Lifestyle

The motto 'you only live once' takes on a darker hue

Aussie teens are embracing the catch-cry "you only live once".
Aussie teens are embracing the catch-cry "you only live once". Che Chapman

ONE of the hallmarks of youth is that each generation has had a catchphrase, song or movie that captures the desire for freedom from responsibility and all things serious.

In 2012 "YOLO" has emerged. The Motto by Canadian rapper Drake, a song with a generous serving of foul language, brought this acronym into everyday use for teens and young adults.

"You only live once" is the catch-cry for doing something, that with a bit more thought, you probably wouldn't.

For the offspring of middle-class society, this attitude can be perpetuated without too many detrimental consequences.

Frontal lobes develop alongside the need to take responsibility and off into the sunset of maturity they wander.

Unfortunately, a different tale unfolds for young people caught up in situations where the struggle to get to adulthood is often beyond the reach of some.

For these young people "you only live once" has a darker undertone as it is borne out of hopelessness and pain.

Three children who died in a high speed car crash in Melbourne recently, were the product of circumstances where hope for the future is hard to grasp.

Terri Leticq was 16. Her parents, both heroin addicts, were dead.

The other children, as well as Terri, were known to the Victorian child protection authorities.

When your future doesn't look bright, it becomes more tempting to live just for today.

If you are on a path that seems to be spiralling downwards, the term "you only live once" opens doors to the more dangerous aspects of risk taking.

Responsibility and consequences may not register as priorities, because when you can't imagine a future, the harmful results of your actions are largely meaningless.

The lives of these children mirror the lives of hundreds of other young Australians who are caught in a web that appears too difficult to break free from.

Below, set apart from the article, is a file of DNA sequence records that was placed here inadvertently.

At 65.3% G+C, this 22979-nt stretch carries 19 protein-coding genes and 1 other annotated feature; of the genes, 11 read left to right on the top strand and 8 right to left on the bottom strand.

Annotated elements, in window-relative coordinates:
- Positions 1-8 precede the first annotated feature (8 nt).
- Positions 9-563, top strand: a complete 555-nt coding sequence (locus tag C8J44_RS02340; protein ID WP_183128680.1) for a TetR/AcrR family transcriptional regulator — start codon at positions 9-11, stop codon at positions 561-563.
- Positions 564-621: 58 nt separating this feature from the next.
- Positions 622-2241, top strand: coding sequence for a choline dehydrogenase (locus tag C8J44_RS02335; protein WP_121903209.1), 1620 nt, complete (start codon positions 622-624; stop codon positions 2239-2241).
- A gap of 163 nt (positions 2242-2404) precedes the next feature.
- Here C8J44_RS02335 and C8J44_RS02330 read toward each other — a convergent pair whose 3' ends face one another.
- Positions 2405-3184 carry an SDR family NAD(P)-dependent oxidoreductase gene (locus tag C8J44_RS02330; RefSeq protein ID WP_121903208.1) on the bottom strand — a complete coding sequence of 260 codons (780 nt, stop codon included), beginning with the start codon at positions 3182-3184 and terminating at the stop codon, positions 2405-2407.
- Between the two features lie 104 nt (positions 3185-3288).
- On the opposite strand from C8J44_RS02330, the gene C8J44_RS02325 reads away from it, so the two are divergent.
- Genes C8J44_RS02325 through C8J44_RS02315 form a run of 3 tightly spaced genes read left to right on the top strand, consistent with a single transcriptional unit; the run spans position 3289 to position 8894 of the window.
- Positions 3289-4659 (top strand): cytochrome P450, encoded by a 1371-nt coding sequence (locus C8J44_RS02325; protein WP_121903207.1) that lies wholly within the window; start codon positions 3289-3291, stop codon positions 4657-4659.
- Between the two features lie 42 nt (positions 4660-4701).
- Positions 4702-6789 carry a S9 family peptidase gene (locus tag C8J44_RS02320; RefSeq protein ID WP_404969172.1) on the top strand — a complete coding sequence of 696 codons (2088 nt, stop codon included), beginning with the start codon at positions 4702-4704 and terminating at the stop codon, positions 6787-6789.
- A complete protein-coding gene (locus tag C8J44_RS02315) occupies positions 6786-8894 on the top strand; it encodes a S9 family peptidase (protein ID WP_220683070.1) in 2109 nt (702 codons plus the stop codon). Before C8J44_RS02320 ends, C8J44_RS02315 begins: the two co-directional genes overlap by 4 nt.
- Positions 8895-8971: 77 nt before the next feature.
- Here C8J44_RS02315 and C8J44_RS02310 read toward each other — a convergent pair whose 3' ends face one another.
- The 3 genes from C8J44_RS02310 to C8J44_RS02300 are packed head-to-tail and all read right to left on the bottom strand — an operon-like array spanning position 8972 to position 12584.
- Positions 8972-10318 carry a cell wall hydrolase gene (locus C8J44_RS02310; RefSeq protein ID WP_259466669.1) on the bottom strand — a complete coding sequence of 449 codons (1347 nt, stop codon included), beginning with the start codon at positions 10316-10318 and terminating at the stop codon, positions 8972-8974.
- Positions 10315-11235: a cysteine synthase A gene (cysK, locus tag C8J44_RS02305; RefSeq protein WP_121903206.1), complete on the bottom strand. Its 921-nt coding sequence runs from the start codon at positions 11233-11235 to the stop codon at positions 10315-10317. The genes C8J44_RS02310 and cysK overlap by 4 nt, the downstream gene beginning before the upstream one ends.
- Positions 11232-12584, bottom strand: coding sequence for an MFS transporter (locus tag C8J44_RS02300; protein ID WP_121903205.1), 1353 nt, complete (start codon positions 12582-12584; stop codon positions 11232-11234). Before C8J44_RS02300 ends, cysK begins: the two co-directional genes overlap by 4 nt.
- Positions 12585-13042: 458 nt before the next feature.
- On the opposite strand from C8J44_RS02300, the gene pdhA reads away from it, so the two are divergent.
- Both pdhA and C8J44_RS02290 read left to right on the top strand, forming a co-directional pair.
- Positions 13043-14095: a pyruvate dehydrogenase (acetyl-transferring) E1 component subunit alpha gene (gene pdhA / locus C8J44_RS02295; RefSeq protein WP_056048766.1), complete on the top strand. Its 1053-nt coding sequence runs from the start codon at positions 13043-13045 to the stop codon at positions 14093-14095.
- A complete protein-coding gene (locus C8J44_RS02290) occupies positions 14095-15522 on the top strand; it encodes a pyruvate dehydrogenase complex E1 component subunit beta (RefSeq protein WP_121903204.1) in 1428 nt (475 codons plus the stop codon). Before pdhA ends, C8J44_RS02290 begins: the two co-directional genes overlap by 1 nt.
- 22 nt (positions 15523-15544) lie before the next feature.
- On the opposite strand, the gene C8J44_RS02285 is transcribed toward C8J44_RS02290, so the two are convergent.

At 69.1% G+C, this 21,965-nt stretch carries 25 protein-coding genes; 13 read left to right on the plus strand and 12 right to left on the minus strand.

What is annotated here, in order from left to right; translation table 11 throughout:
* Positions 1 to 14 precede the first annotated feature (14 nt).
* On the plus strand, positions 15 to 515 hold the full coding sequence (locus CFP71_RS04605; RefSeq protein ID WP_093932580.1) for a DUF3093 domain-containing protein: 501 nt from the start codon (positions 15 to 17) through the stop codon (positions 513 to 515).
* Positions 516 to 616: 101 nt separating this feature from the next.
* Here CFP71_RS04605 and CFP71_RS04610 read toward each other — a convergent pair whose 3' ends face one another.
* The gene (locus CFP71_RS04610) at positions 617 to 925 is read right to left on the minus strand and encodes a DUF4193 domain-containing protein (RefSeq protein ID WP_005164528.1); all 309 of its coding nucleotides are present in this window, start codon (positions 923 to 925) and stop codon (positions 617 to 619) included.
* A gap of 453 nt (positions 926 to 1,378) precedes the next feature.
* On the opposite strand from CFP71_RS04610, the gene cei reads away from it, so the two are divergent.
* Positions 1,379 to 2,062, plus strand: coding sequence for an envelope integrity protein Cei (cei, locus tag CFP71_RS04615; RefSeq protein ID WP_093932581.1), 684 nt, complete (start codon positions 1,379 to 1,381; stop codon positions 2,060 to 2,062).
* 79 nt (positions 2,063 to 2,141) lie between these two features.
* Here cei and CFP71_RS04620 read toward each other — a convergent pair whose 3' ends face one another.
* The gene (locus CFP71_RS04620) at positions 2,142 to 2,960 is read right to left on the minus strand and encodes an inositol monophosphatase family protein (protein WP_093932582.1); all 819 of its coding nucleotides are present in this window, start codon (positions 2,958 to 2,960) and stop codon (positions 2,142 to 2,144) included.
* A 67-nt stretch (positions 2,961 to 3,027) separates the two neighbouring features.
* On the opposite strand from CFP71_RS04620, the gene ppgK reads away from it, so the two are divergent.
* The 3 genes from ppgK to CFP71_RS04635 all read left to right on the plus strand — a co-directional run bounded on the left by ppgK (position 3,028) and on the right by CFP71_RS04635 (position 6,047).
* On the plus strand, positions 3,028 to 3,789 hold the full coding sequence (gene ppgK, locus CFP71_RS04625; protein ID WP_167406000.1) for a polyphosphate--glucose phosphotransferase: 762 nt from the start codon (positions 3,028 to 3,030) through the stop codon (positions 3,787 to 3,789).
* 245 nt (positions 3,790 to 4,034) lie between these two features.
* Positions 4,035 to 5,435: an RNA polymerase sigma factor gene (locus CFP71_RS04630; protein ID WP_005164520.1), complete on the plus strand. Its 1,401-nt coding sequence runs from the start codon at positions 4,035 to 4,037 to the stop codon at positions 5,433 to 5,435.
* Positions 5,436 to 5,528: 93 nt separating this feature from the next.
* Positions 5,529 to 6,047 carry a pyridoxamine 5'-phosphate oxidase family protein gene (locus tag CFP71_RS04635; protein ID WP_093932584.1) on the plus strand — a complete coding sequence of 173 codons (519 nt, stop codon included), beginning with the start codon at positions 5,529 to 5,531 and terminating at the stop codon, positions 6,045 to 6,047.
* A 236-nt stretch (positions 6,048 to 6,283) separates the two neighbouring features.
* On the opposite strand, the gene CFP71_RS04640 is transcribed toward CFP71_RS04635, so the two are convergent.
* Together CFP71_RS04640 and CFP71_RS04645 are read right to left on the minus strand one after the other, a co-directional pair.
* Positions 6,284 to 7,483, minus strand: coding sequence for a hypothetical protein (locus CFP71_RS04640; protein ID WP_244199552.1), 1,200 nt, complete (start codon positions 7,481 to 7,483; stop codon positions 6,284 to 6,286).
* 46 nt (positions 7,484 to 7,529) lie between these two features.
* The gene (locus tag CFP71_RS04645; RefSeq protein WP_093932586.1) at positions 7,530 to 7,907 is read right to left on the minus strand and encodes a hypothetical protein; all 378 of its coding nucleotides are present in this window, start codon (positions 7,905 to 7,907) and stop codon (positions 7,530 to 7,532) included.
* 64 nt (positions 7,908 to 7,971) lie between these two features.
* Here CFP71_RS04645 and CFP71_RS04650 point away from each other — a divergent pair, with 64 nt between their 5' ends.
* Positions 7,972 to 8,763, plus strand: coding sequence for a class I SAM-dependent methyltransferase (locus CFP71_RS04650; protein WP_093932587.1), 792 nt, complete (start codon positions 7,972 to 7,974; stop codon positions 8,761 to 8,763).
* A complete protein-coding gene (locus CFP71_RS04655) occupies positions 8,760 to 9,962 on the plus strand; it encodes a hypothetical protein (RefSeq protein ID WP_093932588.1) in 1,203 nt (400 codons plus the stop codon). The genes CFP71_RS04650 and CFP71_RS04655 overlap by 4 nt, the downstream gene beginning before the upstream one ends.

We can help to slowly untangle this web by supporting organisations that are at the coal-face of child homelessness, like the Salvation Army.

When we guide our own children through their "YOLO" period, taking time to encourage them to develop a vision for their futures and to accept responsibility for their actions is important.

The motto of living life to its full requires a little more planning, and it's a mindset that we can all benefit from.

 

>> To read more lifestyle stories

Topics:  editors picks, lifestyle, parenting, teenagers, young adults




PHOTO GALLERY: Race fans enjoy high octane fun at Supercars

Tyler Day, Deegan McNamara, Joshua Day and Michael McNamara at the Coates Hire Ipswich SuperSprint.

Large crowds converge on Queensland Raceway

Lowndes leads way at Ipswich SuperSprint

Race winner Craig Lowndes celebrates in style at Queensland Raceway today.

Supercars champion fires at Qld Raceway

Soana steering Force women into playoff challenge

Ipswich Force basketballer Soana Lucet.

Ipswich import proves valuable recruit

Latest deals and offers

WATCH: News reader tries her hand at hardcore shooter, Doom

Veteran journo and noob gamer takes a shot at Doom

What's on the small screen this week

MasterChef Australia's final four contestants, from left, Harry Foster, Elena Duggan, Elise Franciskovic and Matt Sinclair.

MASTERCHEF makes way for The Bachelor on Ten's reality TV slate.

Recycling your childhood faves

GHOST GIRL: Melissa McCarthy, Kate McKinnon, Kristen Wiig and Leslie Jones in a scene from Ghostbusters.

Everything that's old is new again

Guy Sebastian a hit at Splendour in the Grass

Guy Sebastian performs at Splendour in the Grass with Paces.

REALITY TV judge a hit with festival crowd.

Superheroes of the big screen enjoy sounds of Splendour

CHRIS Hemsworth and his Avengers mates drop by Byron festival.

Indigenous artist shows tourists secrets of Aboriginal painting

Ever thought "I could do that" about Aboriginal art?

You can own this Queensland town for just $1

Yelarbon

Unprecedented auction of town's business centre with no reserve

Work starts on $15M Caloundra apartment building

Turning the first sod at the Aqua View Apartments site in Kings Beach are (from left) husband-and-wife developers Alex Yuan and Stella Sun with construction company Tomkins director Mike Tomkins and Councillor Tim Dwyer.

Developers excited about addition to Kings Beach skyline

72-year-old Coast developer set to start new project

GREEN LIGHT: The Cosmopolitan has been approved for development at Cotton Tree.

Meet the Canberran set to deliver another chapter for Coast suburb

Plans revealed for 1500-lot 'master-planned community'

Precinct will be bounded by Boundary St and Shoesmith Rd

Ecco Ripley sales run sparks prime release

MOVING IN: Sekisui House has announced the release of more residential blocks at Ecco Ripley.

Sekisui House is preparing to unveil more land at Ecco Ripley

The climb is slow but property on the way up

Michael Matusik, director of Matusik Property Insights.Photo Allan Reinikka / The Morning Bulletin

The improvement would be mild when compared to past cycles